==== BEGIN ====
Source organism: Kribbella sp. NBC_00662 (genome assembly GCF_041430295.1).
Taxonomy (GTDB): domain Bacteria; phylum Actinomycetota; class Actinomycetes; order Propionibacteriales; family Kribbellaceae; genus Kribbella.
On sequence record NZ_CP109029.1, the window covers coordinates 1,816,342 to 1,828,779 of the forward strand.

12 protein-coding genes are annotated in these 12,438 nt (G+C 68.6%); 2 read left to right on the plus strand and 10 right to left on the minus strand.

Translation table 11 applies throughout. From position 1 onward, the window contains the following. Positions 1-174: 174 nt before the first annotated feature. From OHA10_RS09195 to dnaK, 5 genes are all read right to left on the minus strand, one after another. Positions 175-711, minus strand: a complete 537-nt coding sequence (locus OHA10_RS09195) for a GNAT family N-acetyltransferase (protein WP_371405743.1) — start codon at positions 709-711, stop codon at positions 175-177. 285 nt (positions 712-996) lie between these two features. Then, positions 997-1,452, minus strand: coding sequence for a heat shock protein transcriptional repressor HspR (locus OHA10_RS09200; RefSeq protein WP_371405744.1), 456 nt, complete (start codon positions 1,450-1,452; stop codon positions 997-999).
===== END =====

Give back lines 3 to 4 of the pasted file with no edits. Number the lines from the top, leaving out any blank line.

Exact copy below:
On sequence record NZ_CP109029.1, the window covers coordinates 1,816,342 to 1,828,779 of the forward strand.

12 protein-coding genes are annotated in these 12,438 nt (G+C 68.6%); 2 read left to right on the plus strand and 10 right to left on the minus strand.